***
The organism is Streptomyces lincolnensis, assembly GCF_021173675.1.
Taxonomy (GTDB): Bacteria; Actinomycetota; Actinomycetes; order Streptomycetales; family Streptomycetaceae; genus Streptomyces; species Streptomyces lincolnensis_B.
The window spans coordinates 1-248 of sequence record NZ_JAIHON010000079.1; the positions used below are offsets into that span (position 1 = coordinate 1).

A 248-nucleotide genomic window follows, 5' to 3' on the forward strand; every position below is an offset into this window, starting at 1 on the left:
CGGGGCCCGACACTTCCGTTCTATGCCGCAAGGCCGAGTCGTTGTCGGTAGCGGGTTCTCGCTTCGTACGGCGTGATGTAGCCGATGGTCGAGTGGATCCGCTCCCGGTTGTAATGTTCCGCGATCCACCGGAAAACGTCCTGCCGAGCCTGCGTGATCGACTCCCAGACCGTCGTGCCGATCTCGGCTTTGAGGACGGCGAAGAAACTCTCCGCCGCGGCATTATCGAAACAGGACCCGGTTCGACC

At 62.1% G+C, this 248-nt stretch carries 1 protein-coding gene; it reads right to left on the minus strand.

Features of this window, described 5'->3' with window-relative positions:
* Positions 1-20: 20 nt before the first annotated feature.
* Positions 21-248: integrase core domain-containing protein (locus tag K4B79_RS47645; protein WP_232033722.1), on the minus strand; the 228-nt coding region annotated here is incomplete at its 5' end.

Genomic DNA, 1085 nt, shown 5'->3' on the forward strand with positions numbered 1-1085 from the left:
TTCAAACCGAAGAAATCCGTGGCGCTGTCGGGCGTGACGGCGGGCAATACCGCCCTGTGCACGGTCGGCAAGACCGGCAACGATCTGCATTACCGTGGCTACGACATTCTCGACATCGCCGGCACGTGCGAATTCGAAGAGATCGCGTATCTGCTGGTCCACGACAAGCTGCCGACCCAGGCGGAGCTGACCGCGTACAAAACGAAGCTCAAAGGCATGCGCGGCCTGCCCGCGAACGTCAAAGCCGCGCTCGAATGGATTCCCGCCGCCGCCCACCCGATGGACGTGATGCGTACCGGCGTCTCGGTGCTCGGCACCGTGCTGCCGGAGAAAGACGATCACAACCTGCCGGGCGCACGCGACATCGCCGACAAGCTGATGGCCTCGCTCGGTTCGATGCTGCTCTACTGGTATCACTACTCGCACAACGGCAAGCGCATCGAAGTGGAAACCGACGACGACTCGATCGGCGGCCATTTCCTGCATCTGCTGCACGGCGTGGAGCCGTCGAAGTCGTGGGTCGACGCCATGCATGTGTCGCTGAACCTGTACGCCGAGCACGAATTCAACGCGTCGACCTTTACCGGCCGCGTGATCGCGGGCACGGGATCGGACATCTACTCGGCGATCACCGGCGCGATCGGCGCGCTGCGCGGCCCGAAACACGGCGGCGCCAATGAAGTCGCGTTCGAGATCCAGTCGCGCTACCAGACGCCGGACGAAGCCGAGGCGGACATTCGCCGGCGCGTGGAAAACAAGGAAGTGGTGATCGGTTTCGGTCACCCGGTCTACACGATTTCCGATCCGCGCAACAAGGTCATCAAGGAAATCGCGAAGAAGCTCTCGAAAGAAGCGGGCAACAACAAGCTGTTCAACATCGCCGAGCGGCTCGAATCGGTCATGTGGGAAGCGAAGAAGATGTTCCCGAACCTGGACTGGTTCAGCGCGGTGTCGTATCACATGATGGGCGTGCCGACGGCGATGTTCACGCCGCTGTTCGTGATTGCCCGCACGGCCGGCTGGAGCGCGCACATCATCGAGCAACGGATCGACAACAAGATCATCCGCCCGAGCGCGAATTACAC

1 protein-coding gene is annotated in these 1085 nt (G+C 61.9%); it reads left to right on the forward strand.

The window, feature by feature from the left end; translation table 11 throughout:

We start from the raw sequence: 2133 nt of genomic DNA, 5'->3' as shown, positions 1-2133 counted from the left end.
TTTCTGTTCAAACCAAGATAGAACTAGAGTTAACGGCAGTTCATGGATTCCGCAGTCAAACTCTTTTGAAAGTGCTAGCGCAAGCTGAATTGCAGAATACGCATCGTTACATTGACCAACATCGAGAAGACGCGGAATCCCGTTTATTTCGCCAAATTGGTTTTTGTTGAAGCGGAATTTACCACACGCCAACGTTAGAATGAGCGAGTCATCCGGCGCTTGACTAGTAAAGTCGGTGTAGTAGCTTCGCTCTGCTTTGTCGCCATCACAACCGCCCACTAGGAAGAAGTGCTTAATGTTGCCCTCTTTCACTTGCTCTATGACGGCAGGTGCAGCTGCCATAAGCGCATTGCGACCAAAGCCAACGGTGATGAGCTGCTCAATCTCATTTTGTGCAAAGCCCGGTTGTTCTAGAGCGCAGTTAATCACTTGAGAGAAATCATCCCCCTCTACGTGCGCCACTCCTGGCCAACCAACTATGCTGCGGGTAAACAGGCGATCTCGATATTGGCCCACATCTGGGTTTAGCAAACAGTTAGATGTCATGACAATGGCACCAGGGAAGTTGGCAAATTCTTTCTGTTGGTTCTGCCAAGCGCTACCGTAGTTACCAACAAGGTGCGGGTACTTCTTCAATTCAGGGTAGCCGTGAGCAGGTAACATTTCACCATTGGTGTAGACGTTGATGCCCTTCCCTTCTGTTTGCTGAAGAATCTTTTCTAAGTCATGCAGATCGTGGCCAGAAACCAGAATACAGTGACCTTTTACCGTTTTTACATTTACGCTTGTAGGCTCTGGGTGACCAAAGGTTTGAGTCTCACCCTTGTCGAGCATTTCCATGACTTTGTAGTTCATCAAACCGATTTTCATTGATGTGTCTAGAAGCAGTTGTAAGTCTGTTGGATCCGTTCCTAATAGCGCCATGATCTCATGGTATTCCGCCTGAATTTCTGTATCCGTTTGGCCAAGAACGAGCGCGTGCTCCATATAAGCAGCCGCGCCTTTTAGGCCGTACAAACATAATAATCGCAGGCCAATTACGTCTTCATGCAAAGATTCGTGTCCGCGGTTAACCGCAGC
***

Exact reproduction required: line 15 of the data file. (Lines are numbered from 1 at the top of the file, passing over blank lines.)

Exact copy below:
TTTCTGTTCAAACCAAGATAGAACTAGAGTTAACGGCAGTTCATGGATTCCGCAGTCAAACTCTTTTGAAAGTGCTAGCGCAAGCTGAATTGCAGAATACGCATCGTTACATTGACCAACATCGAGAAGACGCGGAATCCCGTTTATTTCGCCAAATTGGTTTTTGTTGAAGCGGAATTTACCACACGCCAACGTTAGAATGAGCGAGTCATCCGGCGCTTGACTAGTAAAGTCGGTGTAGTAGCTTCGCTCTGCTTTGTCGCCATCACAACCGCCCACTAGGAAGAAGTGCTTAATGTTGCCCTCTTTCACTTGCTCTATGACGGCAGGTGCAGCTGCCATAAGCGCATTGCGACCAAAGCCAACGGTGATGAGCTGCTCAATCTCATTTTGTGCAAAGCCCGGTTGTTCTAGAGCGCAGTTAATCACTTGAGAGAAATCATCCCCCTCTACGTGCGCCACTCCTGGCCAACCAACTATGCTGCGGGTAAACAGGCGATCTCGATATTGGCCCACATCTGGGTTTAGCAAACAGTTAGATGTCATGACAATGGCACCAGGGAAGTTGGCAAATTCTTTCTGTTGGTTCTGCCAAGCGCTACCGTAGTTACCAACAAGGTGCGGGTACTTCTTCAATTCAGGGTAGCCGTGAGCAGGTAACATTTCACCATTGGTGTAGACGTTGATGCCCTTCCCTTCTGTTTGCTGAAGAATCTTTTCTAAGTCATGCAGATCGTGGCCAGAAACCAGAATACAGTGACCTTTTACCGTTTTTACATTTACGCTTGTAGGCTCTGGGTGACCAAAGGTTTGAGTCTCACCCTTGTCGAGCATTTCCATGACTTTGTAGTTCATCAAACCGATTTTCATTGATGTGTCTAGAAGCAGTTGTAAGTCTGTTGGATCCGTTCCTAATAGCGCCATGATCTCATGGTATTCCGCCTGAATTTCTGTATCCGTTTGGCCAAGAACGAGCGCGTGCTCCATATAAGCAGCCGCGCCTTTTAGGCCGTACAAACATAATAATCGCAGGCCAATTACGTCTTCATGCAAAGATTCGTGTCCGCGGTTAACCGCAGC